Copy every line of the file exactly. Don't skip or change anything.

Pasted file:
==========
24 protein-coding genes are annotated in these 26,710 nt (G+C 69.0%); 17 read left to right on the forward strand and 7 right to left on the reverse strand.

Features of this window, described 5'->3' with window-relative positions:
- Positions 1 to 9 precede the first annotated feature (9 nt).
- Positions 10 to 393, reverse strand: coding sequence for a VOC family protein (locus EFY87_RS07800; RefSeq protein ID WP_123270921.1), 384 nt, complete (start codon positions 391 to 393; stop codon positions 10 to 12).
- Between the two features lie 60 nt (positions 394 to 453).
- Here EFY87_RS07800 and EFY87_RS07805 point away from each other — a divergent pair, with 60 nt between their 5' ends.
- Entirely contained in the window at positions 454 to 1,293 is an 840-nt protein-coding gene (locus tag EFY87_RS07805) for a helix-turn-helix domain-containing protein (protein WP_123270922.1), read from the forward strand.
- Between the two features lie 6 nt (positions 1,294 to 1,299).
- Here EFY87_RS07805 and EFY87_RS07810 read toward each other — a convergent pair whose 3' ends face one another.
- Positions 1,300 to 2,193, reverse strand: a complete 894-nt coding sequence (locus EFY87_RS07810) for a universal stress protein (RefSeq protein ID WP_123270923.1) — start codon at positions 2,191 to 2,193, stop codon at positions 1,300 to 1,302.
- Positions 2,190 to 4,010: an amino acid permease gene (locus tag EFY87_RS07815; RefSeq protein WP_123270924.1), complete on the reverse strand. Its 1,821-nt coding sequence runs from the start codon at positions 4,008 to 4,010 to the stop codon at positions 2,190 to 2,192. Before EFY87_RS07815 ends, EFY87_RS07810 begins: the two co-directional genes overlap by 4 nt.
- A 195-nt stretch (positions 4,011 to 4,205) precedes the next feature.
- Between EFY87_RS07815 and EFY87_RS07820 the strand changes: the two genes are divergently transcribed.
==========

24 protein-coding genes are annotated in these 26,710 nt (G+C 69.0%); 17 read left to right on the forward strand and 7 right to left on the reverse strand.

Features of this window, described 5'->3' with window-relative positions:
- Positions 1 to 9 precede the first annotated feature (9 nt).
- Positions 10 to 393, reverse strand: coding sequence for a VOC family protein (locus EFY87_RS07800; RefSeq protein ID WP_123270921.1), 384 nt, complete (start codon positions 391 to 393; stop codon positions 10 to 12).
- Between the two features lie 60 nt (positions 394 to 453).
- Here EFY87_RS07800 and EFY87_RS07805 point away from each other — a divergent pair, with 60 nt between their 5' ends.
- Entirely contained in the window at positions 454 to 1,293 is an 840-nt protein-coding gene (locus tag EFY87_RS07805) for a helix-turn-helix domain-containing protein (protein WP_123270922.1), read from the forward strand.
- Between the two features lie 6 nt (positions 1,294 to 1,299).
- Here EFY87_RS07805 and EFY87_RS07810 read toward each other — a convergent pair whose 3' ends face one another.
- Positions 1,300 to 2,193, reverse strand: a complete 894-nt coding sequence (locus EFY87_RS07810) for a universal stress protein (RefSeq protein ID WP_123270923.1) — start codon at positions 2,191 to 2,193, stop codon at positions 1,300 to 1,302.
- Positions 2,190 to 4,010: an amino acid permease gene (locus tag EFY87_RS07815; RefSeq protein WP_123270924.1), complete on the reverse strand. Its 1,821-nt coding sequence runs from the start codon at positions 4,008 to 4,010 to the stop codon at positions 2,190 to 2,192. Before EFY87_RS07815 ends, EFY87_RS07810 begins: the two co-directional genes overlap by 4 nt.
- A 195-nt stretch (positions 4,011 to 4,205) precedes the next feature.
- Between EFY87_RS07815 and EFY87_RS07820 the strand changes: the two genes are divergently transcribed.